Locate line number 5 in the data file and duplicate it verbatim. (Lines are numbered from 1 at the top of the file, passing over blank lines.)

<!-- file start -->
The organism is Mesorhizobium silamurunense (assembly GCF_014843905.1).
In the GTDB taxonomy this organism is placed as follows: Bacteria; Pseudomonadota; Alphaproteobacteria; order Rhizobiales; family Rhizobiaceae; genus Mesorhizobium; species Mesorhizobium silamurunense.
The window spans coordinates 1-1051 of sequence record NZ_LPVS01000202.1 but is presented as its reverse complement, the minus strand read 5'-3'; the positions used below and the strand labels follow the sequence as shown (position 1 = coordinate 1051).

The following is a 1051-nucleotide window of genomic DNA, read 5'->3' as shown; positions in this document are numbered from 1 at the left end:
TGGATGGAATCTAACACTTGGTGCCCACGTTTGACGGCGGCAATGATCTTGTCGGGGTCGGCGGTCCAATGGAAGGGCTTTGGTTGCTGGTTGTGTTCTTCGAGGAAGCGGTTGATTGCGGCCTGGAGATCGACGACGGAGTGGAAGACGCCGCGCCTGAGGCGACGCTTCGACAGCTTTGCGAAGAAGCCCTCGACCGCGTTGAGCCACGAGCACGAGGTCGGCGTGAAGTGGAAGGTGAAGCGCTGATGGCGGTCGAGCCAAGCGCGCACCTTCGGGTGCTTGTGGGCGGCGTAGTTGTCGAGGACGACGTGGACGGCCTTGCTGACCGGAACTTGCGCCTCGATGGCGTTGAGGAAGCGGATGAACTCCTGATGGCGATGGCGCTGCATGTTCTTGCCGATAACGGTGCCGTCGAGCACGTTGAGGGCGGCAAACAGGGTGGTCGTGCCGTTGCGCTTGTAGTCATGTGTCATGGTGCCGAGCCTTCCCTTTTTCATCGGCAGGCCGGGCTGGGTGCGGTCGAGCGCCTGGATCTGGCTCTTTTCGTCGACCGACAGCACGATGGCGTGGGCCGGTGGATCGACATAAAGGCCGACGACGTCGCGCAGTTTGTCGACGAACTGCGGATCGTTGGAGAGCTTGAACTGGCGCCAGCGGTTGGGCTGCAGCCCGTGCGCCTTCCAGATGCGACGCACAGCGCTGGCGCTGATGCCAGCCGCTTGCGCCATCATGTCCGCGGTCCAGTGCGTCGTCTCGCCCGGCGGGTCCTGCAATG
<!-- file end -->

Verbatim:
TGGATGGAATCTAACACTTGGTGCCCACGTTTGACGGCGGCAATGATCTTGTCGGGGTCGGCGGTCCAATGGAAGGGCTTTGGTTGCTGGTTGTGTTCTTCGAGGAAGCGGTTGATTGCGGCCTGGAGATCGACGACGGAGTGGAAGACGCCGCGCCTGAGGCGACGCTTCGACAGCTTTGCGAAGAAGCCCTCGACCGCGTTGAGCCACGAGCACGAGGTCGGCGTGAAGTGGAAGGTGAAGCGCTGATGGCGGTCGAGCCAAGCGCGCACCTTCGGGTGCTTGTGGGCGGCGTAGTTGTCGAGGACGACGTGGACGGCCTTGCTGACCGGAACTTGCGCCTCGATGGCGTTGAGGAAGCGGATGAACTCCTGATGGCGATGGCGCTGCATGTTCTTGCCGATAACGGTGCCGTCGAGCACGTTGAGGGCGGCAAACAGGGTGGTCGTGCCGTTGCGCTTGTAGTCATGTGTCATGGTGCCGAGCCTTCCCTTTTTCATCGGCAGGCCGGGCTGGGTGCGGTCGAGCGCCTGGATCTGGCTCTTTTCGTCGACCGACAGCACGATGGCGTGGGCCGGTGGATCGACATAAAGGCCGACGACGTCGCGCAGTTTGTCGACGAACTGCGGATCGTTGGAGAGCTTGAACTGGCGCCAGCGGTTGGGCTGCAGCCCGTGCGCCTTCCAGATGCGACGCACAGCGCTGGCGCTGATGCCAGCCGCTTGCGCCATCATGTCCGCGGTCCAGTGCGTCGTCTCGCCCGGCGGGTCCTGCAATG